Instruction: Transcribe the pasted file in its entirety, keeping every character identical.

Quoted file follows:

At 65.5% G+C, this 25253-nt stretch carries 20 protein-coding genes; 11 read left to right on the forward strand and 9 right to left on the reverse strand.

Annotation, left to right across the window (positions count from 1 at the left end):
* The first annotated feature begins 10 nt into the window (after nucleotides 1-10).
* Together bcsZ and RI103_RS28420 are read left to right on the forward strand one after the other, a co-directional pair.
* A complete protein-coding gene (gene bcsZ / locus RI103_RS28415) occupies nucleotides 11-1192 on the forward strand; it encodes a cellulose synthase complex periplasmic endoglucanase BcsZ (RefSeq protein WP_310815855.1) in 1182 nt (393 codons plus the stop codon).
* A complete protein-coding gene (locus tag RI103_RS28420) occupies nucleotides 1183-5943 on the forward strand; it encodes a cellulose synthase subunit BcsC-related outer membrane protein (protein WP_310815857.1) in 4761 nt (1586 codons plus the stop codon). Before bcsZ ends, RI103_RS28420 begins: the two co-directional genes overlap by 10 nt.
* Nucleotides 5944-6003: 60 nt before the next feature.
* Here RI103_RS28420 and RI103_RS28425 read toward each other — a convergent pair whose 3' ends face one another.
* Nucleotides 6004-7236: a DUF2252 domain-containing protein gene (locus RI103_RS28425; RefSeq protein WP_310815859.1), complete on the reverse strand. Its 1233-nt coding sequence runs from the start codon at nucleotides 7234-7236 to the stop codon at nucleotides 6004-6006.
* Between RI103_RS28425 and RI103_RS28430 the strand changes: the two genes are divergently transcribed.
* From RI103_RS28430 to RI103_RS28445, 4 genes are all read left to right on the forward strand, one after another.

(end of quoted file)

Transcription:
At 65.5% G+C, this 25253-nt stretch carries 20 protein-coding genes; 11 read left to right on the forward strand and 9 right to left on the reverse strand.

Annotation, left to right across the window (positions count from 1 at the left end):
* The first annotated feature begins 10 nt into the window (after nucleotides 1-10).
* Together bcsZ and RI103_RS28420 are read left to right on the forward strand one after the other, a co-directional pair.
* A complete protein-coding gene (gene bcsZ / locus RI103_RS28415) occupies nucleotides 11-1192 on the forward strand; it encodes a cellulose synthase complex periplasmic endoglucanase BcsZ (RefSeq protein WP_310815855.1) in 1182 nt (393 codons plus the stop codon).
* A complete protein-coding gene (locus tag RI103_RS28420) occupies nucleotides 1183-5943 on the forward strand; it encodes a cellulose synthase subunit BcsC-related outer membrane protein (protein WP_310815857.1) in 4761 nt (1586 codons plus the stop codon). Before bcsZ ends, RI103_RS28420 begins: the two co-directional genes overlap by 10 nt.
* Nucleotides 5944-6003: 60 nt before the next feature.
* Here RI103_RS28420 and RI103_RS28425 read toward each other — a convergent pair whose 3' ends face one another.
* Nucleotides 6004-7236: a DUF2252 domain-containing protein gene (locus RI103_RS28425; RefSeq protein WP_310815859.1), complete on the reverse strand. Its 1233-nt coding sequence runs from the start codon at nucleotides 7234-7236 to the stop codon at nucleotides 6004-6006.
* Between RI103_RS28425 and RI103_RS28430 the strand changes: the two genes are divergently transcribed.
* From RI103_RS28430 to RI103_RS28445, 4 genes are all read left to right on the forward strand, one after another.